Neptune Township has secured a grant for dredging, improvements, and maintenance of Wesley and Fletcher lakes.
The funds come from the National Resource Conservation Service [NRCS], a federal agency that falls under the umbrella of the United States Department of Agriculture. The agency’s purpose is to help landowners “conserve, maintain and improve their natural resources.”
Leanne Hoffmann, director of engineering and planning for Neptune Township, wrote the $1.3 million grant proposal.
Due to “acres and acres of storm water,” aging storm drains and aging infrastructure, the lakes have been a depository for silt buildup and pollution over the years, according to Patricia Lesinski, an Asbury Park resident and member of the Wesley Lake commission.
“[Wesley] Lake has been more or less neglected, though people have tried to do things here and there,” Lesinsky said.
The scope of the grant entails repairing a portion of the wall of the Ocean Grove side of Wesley Lake which has fallen in, removal of storm sediment and debris from both lakes, an inspection of the stability of the shorelines, and maintenance of the overall improvements, according to Hoffman.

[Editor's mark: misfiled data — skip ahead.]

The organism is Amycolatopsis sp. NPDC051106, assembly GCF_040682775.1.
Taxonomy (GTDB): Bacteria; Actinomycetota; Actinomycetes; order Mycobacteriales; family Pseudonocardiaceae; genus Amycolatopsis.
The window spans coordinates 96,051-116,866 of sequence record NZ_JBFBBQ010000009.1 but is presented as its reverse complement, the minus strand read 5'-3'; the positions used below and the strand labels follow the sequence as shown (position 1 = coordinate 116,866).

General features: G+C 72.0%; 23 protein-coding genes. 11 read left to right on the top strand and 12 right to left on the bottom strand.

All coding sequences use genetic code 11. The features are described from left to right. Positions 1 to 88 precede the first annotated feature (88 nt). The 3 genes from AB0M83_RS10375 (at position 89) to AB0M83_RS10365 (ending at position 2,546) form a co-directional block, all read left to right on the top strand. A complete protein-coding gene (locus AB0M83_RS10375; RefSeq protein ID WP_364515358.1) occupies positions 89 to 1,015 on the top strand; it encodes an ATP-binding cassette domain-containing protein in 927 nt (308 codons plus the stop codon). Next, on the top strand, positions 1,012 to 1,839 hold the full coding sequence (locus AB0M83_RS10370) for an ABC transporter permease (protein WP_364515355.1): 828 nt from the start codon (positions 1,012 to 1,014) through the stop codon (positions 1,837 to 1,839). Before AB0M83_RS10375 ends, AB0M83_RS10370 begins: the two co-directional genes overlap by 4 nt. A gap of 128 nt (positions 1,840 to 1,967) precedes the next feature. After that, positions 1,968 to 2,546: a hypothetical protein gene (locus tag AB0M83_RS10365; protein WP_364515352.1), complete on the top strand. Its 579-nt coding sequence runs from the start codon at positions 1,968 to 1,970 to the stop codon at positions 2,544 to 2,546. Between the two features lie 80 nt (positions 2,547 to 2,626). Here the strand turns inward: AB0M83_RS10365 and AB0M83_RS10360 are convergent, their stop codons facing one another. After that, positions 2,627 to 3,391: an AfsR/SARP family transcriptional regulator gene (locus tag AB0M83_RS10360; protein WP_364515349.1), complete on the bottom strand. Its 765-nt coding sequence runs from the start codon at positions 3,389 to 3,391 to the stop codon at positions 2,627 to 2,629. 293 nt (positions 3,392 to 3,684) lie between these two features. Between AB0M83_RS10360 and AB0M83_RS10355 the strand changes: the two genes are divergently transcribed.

Hoffmann’s goal is to get the sediment out of both of the lakes, to repair the wall at Wesley Lake and to have the lakes be “a point of destination for people and their families,” she said.
Money from the Municipal Open Space Grant Program through the Monmouth County Park System and the township’s own capital improvement fund will also be used to fund this portion of the project. The plan is to not only repair the portion of the wall that fell, but to construct a walkway behind the wall too, Hoffmann said.
The section of the wall that is in disrepair increased the cost of the repairs some due to the state’s Historic Preservation guidelines, she said.
“Because the wall itself falls in the historic district of Ocean Grove, we have to construct a concrete wall, which is much more costly,” Hoffman said.
The entire budget for the project totals just over $1.4 million. The township is responsible for 10 percent of the budget, which totals $146,200. They had originally expected to pay 25 percent, according to Hoffman.
“We did not anticipate any help from the adjoining municipalities,” Hoffman said, “understanding that the wall is our responsibility and we are not going to dredge half the lake. The township is pleased overall with the grant and anxious to move forward because this is a project that has been on the books to be completed for quite a long time.”